"A significant proportion of the world’s businesses are small and medium sized enterprises (SMEs). Globally, micro-enterprises (SMEs with fewer than ten employees) alone account for 70% to 90% of all firms. As such, SMEs play an important role in reducing global emissions and bringing innovative climate solutions to the market. It is crucial that they are equipped with the tools and resources needed to measure their emissions, set greenhouse gas reduction targets grounded in science, take bold actions, report on their progress and ultimately reduce their emissions. This framework provides guidelines for SMEs on doing exactly that. It is open for anyone to use and can be used directly by SMEs to guide their reporting of climate impacts and strategies to multiple stakeholders. It can also be used by SME support organizations (such as consultancies) and data collectors to guide SMEs in climate disclosure."
"India has been slow to get its act together on climate change and it was only in 2021, at the COP26 summit in Glasgow, that we agreed to pursue a goal of net zero emissions as a country. Private investment is crucial to meeting India’s climate goals and while progress was made this year, this is much more to be done. This report, The State of Climate Finance in India 2022, is our second annual stock-taking of India and its climate action priorities. We review the progress in climate action from an Indian perspective, and focus on what it means for the world of climate finance. We invite readers of this report to draw from the insights and the findings of this report to advance their climate action aims, and also invite you all to reach out to us to connect and engage in mainstream climate finance in India and the region."
"This study demonstrates how investors can begin comparing investments based on impact, not only highlighting impact performance across this sample of investments but also exploring investors’ contribution to that impact in terms of the progress so far in tackling climate change. Fundamentally, this research is intended to cultivate the suite of impact analytic tools to come, such as impact performance benchmarks, ratings, and indices. Its specific findings highlight the tremendous need for further research to enhance the industry’s insights into impact performance and its drivers, enabling evidence-based decision-making. Ultimately, through this research and related efforts, the GIIN seeks to enable investors to optimize for impact at each stage of the investment process, accelerating progress toward global goals."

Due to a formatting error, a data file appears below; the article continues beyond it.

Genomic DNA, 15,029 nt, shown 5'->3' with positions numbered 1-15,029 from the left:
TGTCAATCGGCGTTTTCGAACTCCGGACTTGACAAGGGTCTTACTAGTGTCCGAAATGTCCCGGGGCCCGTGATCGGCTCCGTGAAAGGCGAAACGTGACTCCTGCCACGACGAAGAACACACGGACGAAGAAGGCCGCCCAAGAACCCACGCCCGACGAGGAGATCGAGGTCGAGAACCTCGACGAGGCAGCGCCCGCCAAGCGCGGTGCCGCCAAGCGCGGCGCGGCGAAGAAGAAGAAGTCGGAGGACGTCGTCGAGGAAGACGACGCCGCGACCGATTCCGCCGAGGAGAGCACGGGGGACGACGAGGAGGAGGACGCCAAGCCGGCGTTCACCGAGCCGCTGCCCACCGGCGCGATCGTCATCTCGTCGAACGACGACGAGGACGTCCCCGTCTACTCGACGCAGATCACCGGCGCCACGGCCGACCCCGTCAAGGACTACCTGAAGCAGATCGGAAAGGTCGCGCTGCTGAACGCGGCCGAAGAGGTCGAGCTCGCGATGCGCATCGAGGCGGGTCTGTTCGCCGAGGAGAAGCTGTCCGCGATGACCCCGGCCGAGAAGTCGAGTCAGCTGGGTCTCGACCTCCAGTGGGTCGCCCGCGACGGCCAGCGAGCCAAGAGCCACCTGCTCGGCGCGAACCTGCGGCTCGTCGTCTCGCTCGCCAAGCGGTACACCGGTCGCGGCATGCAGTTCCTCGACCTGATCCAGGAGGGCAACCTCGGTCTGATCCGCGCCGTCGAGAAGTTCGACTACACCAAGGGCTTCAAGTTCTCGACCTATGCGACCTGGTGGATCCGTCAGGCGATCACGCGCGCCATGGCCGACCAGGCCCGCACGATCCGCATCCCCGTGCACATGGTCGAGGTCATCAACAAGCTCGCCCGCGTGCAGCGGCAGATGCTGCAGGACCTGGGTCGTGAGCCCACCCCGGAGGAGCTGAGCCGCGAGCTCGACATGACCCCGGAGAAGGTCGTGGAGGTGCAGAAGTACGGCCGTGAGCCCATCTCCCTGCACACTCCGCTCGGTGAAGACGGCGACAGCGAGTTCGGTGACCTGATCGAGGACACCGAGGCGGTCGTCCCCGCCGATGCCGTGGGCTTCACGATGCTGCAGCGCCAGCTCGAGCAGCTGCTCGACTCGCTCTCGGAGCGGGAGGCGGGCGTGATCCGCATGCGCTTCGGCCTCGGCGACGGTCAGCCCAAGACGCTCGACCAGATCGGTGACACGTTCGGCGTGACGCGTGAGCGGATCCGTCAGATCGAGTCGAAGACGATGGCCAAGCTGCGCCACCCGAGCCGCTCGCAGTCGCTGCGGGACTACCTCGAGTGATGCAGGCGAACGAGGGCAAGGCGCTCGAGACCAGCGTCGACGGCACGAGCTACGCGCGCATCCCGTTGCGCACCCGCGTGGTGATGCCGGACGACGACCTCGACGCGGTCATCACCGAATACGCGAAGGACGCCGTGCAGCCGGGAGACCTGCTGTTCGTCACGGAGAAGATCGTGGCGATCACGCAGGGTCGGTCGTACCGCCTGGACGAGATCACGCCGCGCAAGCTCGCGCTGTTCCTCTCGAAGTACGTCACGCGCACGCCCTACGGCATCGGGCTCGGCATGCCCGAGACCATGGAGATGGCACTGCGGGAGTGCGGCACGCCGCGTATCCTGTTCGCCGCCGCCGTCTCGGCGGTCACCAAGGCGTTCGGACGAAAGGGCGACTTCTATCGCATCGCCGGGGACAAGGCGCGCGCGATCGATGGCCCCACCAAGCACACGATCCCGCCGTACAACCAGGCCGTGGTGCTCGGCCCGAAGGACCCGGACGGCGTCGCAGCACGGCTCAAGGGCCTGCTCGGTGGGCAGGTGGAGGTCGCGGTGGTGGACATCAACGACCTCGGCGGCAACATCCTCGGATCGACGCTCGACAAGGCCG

"Women entrepreneurs are critical to a thriving and inclusive economy, and yet they face numerous challenges in growing their businesses. These challenges are compounded for women climate entrepreneurs (WCEs), given limited research that assesses the issues or presents actionable recommendations to the wider ecosystem. This knowledge product identifies challenges and opportunities for WCEs with a focus on Sub-Saharan Africa - specifcally, Ghana, Nigeria, Kenya, Uganda, Tanzania, South Africa and Malawi."
This paper investigates to what extent and how micro, small and medium-sized enterprises (SMEs) in developing countries are adapting to climate risks. We use a questionnaire survey to collect data from 325 SMEs in the semi-arid regions of Kenya and Senegal and analyze this information to estimate the quality of current adaptation measures, distinguishing between sustainable and unsustainable adaptation. We then study the link between these current adaptation practices and adaptation planning for future climate change. We find that financial barriers are a key reason why firms resort to unsustainable adaptation, while general business support, access to information technology and adaptation assistance encourages sustainable adaptation responses. Engaging in adaptation today also increases the likelihood that a firm is preparing for future climate change. The finding lends support to the strategy of many development agencies who use adaptation to current climate variability as a way of building resilience to future climate change. There is a clear role for public policy in facilitating good adaptation. The ability of firms to respond to climate risks depends in no small measure on factors such as business environment that can be shaped through policy intervention.